The Durk Pearson & Sandy Shaw®
Life Extension NewsTM
Volume 16 No. 9 • October 2013


Astaxanthin Improves Swimming Endurance in Mice and Decreases Fat Accumulation, Possibly by Increasing Utilization of Fat as an Energy Source

The carotenoid astaxanthin has been reported to increase endurance capacity in male mice exercised to exhaustion.1 The mice were supplemented with astaxanthin by stomach intubation in doses of 1.2, 6, or 30 mg/kg body weight 5 days a week for 5 weeks or they received vehicle (olive oil). In another experiment, the mice received the same amount of astaxanthin or vehicle by the same route and had a weight attached to their tails, swimming to exhaustion. In experiment 3, the mice had to swim for a predetermined amount of time and were assessed for blood concentrations of exercise-induced metabolites.

In the control group, plasma glucose was decreased by 15 minutes of swimming exercise, but in the astaxanthin groups (receiving 6 mg/kg or 30 mg/kg) the plasma glucose was significantly higher than in the control group. This may suggest that the animals receiving astaxanthin used more fat as an energy fuel, thus sparing glycogen. The researchers in fact observed significantly higher levels of liver and muscle glycogen in the astaxanthin groups than in the control group after swimming for 15 minutes. That, and the lower levels of blood lactate in the astaxanthin groups also suggested a decrease in glucose utilization.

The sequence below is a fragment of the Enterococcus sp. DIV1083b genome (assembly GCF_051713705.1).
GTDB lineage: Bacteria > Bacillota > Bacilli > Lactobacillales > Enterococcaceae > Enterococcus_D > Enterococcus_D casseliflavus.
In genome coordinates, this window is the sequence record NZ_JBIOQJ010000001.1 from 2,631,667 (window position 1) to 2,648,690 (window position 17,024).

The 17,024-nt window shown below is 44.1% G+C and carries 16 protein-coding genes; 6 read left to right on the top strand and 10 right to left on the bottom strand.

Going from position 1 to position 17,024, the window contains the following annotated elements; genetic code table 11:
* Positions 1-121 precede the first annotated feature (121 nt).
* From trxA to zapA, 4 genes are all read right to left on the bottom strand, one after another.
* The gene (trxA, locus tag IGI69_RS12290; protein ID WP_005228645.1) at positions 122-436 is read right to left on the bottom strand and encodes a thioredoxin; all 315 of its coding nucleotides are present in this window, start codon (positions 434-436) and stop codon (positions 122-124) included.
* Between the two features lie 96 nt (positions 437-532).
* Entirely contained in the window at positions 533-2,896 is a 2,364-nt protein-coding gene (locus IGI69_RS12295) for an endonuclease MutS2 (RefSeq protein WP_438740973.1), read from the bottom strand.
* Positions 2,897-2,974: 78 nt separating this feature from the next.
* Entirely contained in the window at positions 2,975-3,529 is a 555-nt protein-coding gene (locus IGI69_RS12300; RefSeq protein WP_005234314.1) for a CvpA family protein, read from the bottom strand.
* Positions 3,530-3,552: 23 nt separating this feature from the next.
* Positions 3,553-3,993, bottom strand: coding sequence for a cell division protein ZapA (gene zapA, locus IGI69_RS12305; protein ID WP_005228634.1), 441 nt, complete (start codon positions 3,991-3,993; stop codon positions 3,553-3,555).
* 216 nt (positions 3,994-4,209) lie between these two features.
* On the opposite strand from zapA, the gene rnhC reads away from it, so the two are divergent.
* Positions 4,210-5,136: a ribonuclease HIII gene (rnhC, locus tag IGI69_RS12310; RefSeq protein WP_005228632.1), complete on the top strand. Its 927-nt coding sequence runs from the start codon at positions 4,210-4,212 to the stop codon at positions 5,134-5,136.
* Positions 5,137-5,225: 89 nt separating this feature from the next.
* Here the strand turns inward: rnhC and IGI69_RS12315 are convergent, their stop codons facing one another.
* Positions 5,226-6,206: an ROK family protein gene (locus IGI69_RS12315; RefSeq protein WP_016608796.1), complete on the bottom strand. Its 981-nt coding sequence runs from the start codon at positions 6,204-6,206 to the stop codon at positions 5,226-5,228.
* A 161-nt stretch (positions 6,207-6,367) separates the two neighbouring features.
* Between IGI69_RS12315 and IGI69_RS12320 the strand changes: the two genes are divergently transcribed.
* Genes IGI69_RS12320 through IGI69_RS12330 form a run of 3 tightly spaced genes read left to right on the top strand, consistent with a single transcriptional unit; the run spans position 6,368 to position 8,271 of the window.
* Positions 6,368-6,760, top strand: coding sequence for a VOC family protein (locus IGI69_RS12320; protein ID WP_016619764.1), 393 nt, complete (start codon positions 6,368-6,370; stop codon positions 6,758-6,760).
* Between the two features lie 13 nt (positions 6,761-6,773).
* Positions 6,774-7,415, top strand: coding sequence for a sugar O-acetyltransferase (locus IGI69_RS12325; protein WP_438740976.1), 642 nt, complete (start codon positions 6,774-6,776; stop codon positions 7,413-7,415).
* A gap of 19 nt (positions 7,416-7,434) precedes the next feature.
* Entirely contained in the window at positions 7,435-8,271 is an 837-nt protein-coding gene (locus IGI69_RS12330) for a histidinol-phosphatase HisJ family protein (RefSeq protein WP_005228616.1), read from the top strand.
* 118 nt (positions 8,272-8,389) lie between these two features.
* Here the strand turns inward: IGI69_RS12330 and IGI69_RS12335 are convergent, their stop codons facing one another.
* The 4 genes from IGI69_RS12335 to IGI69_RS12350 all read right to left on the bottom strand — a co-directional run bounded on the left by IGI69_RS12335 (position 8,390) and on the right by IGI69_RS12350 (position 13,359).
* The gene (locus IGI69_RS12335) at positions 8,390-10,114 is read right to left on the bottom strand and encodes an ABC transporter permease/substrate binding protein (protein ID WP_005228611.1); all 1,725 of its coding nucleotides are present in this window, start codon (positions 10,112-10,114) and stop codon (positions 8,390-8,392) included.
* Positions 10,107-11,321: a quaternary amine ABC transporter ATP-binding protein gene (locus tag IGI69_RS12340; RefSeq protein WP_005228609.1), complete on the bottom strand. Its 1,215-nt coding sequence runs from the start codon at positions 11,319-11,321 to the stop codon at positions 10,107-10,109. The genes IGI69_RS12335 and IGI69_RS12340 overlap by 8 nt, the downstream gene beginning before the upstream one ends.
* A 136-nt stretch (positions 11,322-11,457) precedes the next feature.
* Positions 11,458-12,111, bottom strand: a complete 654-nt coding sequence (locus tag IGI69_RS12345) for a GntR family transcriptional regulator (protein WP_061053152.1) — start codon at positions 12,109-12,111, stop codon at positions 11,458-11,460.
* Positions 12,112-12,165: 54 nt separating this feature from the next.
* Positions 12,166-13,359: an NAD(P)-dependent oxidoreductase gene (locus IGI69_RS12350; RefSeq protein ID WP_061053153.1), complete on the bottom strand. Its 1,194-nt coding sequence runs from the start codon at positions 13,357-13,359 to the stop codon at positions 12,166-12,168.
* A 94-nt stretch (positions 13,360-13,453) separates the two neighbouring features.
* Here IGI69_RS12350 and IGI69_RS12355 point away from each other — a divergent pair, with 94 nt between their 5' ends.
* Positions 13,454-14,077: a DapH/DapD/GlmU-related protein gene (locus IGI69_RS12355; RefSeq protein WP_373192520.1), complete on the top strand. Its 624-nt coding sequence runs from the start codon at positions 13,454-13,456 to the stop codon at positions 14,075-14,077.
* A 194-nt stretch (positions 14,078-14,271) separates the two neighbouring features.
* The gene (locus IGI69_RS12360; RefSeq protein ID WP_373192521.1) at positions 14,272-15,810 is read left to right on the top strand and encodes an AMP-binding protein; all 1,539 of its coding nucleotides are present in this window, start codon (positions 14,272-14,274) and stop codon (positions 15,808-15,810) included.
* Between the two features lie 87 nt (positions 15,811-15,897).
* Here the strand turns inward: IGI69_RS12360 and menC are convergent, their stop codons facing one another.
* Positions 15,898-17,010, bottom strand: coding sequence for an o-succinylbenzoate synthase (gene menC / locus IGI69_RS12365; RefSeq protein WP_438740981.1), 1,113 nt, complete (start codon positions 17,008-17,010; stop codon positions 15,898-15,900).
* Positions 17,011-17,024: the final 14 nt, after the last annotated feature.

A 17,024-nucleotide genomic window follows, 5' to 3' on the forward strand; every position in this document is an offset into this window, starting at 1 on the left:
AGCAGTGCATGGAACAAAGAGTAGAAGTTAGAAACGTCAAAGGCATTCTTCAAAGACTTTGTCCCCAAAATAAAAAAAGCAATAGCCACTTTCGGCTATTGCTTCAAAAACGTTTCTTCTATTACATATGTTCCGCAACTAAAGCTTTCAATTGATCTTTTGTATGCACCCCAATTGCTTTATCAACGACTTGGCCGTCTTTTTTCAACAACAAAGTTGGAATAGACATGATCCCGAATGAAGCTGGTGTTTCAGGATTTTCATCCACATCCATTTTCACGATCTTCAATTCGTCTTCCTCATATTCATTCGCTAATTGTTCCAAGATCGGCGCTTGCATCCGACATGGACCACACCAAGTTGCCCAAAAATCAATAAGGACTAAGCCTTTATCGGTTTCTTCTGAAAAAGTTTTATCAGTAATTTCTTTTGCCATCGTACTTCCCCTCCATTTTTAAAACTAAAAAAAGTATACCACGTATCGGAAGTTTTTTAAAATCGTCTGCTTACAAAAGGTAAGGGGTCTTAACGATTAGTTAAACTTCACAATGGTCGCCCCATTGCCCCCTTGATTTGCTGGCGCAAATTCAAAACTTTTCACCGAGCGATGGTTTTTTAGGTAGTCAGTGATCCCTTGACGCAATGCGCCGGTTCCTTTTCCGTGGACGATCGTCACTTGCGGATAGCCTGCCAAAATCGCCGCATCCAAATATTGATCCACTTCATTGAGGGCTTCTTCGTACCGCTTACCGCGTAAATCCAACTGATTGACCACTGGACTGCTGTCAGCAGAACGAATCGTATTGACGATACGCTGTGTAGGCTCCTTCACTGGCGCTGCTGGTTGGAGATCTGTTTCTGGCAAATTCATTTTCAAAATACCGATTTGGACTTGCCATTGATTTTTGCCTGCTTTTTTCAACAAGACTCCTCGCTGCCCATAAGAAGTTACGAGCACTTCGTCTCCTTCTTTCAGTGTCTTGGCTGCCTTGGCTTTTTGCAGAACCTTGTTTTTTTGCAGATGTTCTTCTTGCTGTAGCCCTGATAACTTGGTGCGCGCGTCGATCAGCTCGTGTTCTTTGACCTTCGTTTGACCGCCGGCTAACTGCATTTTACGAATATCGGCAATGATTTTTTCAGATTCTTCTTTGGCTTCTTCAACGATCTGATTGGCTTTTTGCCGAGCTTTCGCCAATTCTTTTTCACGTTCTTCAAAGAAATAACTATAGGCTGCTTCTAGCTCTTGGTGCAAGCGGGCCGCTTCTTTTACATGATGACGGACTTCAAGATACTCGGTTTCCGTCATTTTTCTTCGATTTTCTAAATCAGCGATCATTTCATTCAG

Reference

  1. Ikeuchi et al. Effect of astaxanthin supplementation on exercise-induced fatigue in mice. Biol Pharm Bull. 29(10):2106-10 (2006).

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